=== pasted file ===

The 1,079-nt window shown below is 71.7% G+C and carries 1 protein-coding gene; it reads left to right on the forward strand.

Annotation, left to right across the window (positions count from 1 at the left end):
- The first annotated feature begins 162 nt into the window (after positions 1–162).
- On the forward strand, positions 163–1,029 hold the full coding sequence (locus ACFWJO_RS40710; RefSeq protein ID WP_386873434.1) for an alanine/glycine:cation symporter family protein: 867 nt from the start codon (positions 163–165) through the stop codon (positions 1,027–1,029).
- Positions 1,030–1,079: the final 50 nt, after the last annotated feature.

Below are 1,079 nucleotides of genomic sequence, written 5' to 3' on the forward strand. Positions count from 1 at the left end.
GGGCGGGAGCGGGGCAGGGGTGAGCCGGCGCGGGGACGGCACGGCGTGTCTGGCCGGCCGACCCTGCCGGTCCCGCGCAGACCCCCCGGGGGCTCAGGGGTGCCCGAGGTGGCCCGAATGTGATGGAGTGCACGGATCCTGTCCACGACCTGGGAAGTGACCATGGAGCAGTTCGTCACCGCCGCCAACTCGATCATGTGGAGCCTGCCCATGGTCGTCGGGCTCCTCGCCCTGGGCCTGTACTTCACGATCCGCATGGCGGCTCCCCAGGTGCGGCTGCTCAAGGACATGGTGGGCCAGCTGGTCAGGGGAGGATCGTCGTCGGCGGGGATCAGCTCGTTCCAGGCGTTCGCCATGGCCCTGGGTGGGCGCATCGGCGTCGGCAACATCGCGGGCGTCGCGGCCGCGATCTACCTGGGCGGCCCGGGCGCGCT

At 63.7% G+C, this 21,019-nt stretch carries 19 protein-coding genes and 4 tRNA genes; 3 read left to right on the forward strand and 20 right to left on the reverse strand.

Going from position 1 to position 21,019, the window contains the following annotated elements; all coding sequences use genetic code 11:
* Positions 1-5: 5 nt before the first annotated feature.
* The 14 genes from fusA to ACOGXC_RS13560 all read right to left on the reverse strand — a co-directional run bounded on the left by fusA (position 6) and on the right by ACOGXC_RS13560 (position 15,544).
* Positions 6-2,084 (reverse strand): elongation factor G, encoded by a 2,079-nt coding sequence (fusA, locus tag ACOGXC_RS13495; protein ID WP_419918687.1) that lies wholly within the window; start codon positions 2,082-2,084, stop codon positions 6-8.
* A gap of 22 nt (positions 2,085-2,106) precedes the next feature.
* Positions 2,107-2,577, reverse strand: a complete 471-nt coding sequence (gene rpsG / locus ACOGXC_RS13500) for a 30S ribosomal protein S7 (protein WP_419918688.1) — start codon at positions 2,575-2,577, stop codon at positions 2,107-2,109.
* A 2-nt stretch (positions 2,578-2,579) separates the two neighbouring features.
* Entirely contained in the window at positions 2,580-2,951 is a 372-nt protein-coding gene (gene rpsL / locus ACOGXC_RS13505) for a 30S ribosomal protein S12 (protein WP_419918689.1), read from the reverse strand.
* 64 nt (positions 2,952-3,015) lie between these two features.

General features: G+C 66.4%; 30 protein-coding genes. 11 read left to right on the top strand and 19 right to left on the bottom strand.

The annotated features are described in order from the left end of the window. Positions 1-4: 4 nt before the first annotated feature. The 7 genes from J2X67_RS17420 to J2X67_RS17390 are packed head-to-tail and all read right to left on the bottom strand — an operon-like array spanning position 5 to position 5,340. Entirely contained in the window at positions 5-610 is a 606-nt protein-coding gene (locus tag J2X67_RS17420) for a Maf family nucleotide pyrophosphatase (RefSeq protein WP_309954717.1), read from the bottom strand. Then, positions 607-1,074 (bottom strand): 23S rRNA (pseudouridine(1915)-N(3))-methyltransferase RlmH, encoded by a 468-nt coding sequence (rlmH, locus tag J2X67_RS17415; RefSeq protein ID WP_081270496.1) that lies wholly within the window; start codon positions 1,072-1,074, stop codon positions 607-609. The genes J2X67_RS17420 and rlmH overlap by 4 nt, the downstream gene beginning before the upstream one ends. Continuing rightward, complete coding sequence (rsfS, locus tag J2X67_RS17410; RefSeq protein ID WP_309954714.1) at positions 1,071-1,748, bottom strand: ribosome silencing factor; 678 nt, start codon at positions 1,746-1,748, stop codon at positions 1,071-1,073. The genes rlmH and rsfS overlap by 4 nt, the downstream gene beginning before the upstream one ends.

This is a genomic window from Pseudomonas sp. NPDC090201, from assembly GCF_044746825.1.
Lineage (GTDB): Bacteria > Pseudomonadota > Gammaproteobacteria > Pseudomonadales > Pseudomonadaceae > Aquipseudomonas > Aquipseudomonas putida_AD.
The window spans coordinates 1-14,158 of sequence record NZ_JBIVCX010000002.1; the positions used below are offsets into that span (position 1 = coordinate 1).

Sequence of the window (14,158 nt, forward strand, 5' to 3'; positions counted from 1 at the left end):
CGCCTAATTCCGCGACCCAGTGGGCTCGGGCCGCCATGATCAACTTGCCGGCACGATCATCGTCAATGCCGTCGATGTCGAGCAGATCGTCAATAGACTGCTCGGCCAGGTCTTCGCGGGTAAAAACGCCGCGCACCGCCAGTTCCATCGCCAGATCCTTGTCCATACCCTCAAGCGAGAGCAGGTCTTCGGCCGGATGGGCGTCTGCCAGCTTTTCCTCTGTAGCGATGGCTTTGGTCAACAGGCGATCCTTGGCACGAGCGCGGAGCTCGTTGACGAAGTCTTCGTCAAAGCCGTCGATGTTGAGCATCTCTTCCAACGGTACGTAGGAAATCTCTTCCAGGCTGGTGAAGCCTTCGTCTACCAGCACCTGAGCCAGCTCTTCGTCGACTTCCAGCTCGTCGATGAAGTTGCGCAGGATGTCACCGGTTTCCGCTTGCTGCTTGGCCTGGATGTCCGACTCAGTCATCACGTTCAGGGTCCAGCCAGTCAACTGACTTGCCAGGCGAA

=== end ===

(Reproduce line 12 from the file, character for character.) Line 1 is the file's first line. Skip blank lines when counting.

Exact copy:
* Positions 6-2,084 (reverse strand): elongation factor G, encoded by a 2,079-nt coding sequence (fusA, locus tag ACOGXC_RS13495; protein ID WP_419918687.1) that lies wholly within the window; start codon positions 2,082-2,084, stop codon positions 6-8.